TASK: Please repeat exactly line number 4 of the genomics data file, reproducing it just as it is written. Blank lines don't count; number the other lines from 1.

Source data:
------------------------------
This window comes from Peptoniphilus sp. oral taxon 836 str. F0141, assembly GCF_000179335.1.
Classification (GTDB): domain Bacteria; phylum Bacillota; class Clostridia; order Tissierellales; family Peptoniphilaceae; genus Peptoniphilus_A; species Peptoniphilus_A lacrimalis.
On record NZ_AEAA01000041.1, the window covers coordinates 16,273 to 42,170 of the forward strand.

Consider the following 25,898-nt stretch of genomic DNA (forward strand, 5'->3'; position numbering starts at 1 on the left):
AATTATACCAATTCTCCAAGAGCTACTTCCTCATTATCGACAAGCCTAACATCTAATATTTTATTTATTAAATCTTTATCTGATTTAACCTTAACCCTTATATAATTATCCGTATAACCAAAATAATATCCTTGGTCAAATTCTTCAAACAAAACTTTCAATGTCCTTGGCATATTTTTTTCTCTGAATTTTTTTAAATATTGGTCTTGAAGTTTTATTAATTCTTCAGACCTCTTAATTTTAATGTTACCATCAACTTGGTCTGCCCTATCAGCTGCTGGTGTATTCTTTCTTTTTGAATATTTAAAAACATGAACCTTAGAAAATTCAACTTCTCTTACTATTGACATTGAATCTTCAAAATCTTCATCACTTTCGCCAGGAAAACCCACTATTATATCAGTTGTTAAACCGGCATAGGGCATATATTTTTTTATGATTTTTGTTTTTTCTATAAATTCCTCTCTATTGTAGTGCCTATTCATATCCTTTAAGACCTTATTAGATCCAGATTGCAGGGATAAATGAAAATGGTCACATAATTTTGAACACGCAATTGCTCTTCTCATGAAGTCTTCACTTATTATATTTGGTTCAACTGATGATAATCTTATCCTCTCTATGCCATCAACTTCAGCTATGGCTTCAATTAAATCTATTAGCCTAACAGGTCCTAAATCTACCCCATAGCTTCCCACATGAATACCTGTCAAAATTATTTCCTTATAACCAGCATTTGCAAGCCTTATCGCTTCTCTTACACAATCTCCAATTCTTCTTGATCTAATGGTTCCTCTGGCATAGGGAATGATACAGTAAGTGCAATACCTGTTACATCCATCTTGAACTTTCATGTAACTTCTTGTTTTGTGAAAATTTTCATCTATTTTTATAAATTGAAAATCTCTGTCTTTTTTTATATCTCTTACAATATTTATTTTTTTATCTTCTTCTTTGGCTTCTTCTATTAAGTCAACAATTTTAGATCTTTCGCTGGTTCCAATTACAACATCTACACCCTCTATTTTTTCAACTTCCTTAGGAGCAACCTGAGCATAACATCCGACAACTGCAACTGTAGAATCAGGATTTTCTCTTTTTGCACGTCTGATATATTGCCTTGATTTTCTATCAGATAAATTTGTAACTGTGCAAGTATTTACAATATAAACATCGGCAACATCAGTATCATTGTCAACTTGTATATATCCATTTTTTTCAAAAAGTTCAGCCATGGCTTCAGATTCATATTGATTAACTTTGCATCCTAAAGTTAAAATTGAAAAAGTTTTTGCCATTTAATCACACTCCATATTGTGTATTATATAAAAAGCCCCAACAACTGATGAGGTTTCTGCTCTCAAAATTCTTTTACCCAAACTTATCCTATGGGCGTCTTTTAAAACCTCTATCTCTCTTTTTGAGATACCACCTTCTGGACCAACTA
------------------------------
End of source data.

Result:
Consider the following 25,898-nt stretch of genomic DNA (forward strand, 5'->3'; position numbering starts at 1 on the left):